Langley v. Employment Appeal Bd.Annotate this Case
490 N.W.2d 300 (1992)
Carol L. LANGLEY, Appellant, v. EMPLOYMENT APPEAL BOARD and Midwest Children's Christian Home, Appellees.
Court of Appeals of Iowa.
June 25, 1992.
*302 Frank Cal Tenuta of Legal Services Corp. of Iowa, Sioux City, for appellant.
William C. Whitten and Joe E. Smith, Des Moines, for appellees.
Heard by HAYDEN, P.J., and SACKETT and HABHAB, JJ.
HAYDEN, Presiding Judge.
The petitioner, Carol Langley, was hired by Midwest Children's Christian Home (Midwest) in March 1989 as a youth worker. On August 7, 1990, Midwest received Langley's resignation to be effective on September 9, 1990. Although the exact date is disputed, sometime prior to its effective date Langley attempted to withdraw her resignation. Midwest refused to accept the withdrawal. Langley was separated from her employment on September 5, 1990.
Langley filed for unemployment compensation benefits but was disqualified. Langley appealed that decision. The administrative law judge ruled Langley voluntarily left employment without good cause attributable to her employer. The Employment Appeal Board affirmed the decision of the administrative law judge. That decision was in turn affirmed by the district court. This appeal followed.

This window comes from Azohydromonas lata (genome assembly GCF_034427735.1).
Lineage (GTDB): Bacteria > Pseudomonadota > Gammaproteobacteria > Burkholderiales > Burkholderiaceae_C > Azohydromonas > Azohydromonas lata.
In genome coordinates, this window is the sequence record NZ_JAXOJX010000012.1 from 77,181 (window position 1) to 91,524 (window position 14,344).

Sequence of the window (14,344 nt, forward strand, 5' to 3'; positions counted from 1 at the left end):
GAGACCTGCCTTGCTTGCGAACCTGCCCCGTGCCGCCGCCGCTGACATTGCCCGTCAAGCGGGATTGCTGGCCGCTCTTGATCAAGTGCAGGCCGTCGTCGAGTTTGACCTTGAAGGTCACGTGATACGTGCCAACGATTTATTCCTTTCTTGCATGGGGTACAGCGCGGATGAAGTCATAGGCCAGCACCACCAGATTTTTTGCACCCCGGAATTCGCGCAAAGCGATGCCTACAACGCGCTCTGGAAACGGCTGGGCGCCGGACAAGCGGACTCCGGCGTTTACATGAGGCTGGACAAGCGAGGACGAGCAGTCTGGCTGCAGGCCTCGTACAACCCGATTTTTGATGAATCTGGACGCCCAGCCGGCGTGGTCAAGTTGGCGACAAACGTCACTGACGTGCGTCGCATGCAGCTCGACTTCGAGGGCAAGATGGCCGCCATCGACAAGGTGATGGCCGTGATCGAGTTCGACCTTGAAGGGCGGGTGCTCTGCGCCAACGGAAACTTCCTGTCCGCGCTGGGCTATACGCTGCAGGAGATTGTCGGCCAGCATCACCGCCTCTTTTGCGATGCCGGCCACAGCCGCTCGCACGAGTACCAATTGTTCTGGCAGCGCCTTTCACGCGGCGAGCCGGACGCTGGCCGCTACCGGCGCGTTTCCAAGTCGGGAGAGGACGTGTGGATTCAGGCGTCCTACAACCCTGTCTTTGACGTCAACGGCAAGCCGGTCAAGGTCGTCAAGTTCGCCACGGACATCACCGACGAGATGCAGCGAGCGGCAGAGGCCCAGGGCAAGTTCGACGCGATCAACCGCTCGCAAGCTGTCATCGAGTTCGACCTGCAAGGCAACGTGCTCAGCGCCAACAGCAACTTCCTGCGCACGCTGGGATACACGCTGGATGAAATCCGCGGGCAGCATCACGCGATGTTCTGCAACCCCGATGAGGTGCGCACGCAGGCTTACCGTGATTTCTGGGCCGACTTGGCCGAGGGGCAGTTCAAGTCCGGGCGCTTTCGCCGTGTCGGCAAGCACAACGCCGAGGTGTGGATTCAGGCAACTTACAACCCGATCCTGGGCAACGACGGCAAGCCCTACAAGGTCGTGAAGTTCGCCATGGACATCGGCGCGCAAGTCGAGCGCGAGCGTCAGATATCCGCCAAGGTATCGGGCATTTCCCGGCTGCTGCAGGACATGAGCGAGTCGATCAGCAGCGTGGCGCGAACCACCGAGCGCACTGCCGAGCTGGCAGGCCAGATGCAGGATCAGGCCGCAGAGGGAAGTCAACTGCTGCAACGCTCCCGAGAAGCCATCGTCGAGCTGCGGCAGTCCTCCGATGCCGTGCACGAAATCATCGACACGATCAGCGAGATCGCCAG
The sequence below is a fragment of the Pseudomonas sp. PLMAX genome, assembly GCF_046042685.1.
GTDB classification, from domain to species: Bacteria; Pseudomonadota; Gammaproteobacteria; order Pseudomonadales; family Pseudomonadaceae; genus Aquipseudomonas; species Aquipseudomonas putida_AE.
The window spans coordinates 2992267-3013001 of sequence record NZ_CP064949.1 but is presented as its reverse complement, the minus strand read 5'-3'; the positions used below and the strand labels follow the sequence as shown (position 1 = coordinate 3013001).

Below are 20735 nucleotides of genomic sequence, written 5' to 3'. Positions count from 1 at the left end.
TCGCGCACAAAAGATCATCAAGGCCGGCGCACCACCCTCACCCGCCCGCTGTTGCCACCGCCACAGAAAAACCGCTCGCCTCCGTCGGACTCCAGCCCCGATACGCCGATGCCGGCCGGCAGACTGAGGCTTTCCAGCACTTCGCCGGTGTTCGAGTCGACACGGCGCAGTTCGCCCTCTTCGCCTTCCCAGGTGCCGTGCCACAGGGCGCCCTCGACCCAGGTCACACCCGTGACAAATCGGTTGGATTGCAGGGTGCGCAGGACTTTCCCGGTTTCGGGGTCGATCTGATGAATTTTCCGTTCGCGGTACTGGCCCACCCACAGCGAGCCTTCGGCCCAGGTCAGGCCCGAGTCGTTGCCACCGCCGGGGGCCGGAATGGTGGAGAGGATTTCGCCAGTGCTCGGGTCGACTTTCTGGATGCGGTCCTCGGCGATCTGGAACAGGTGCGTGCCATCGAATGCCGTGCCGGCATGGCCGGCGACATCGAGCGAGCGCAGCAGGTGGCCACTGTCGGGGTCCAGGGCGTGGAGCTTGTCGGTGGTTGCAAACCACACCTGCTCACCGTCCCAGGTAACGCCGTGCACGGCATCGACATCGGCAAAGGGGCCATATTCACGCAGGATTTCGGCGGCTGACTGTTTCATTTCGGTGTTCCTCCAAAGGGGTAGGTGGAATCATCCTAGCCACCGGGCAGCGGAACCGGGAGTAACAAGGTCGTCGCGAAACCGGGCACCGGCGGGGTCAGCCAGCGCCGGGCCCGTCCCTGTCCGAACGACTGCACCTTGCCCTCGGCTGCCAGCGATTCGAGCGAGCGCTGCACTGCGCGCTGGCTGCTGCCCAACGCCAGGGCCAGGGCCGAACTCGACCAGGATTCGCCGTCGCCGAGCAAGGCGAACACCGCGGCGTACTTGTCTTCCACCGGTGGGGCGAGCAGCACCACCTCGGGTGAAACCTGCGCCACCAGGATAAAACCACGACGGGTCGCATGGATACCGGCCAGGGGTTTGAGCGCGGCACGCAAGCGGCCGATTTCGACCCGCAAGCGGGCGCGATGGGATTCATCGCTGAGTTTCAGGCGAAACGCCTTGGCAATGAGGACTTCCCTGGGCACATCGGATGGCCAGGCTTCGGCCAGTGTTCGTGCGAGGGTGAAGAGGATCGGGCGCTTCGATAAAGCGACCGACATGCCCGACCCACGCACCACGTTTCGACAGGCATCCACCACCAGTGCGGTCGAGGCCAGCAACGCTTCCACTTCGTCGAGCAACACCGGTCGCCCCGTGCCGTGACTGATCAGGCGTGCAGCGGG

Langley contends she is entitled to benefits because her employer's failure to accept her withdrawal of resignation made her separation involuntary. Langley alternatively argues even if she voluntarily left, she resigned for good cause attributable to her employer and is thus entitled to receive benefits. Finally, Langley asserts the agency misplaced the burden of proof in reaching its decision.
The scope of review in cases arising out of the Iowa Administrative Procedures Act is limited to the corrections of errors at law. Foods, Inc. v. Iowa Civil Rights Comm'n, 318 N.W.2d 162, 165 (Iowa 1982). A district court decision rendered in an appellate capacity is reviewed to determine whether the district court correctly applied the law. Id. To make that determination this court applies the standards of Iowa Code section 17A.19(8) to the agency action to determine whether our conclusions are the same as the district court's. Jackson County Pub. Hosp. v. Public Employment Relations Bd., 280 N.W.2d 426, 429-30 (Iowa 1979). The scope of review encompasses a review of the entire record and is not limited to the agency's findings. Higgins v. Iowa Dep't of Job Serv., 350 N.W.2d 187, 191 (Iowa 1984).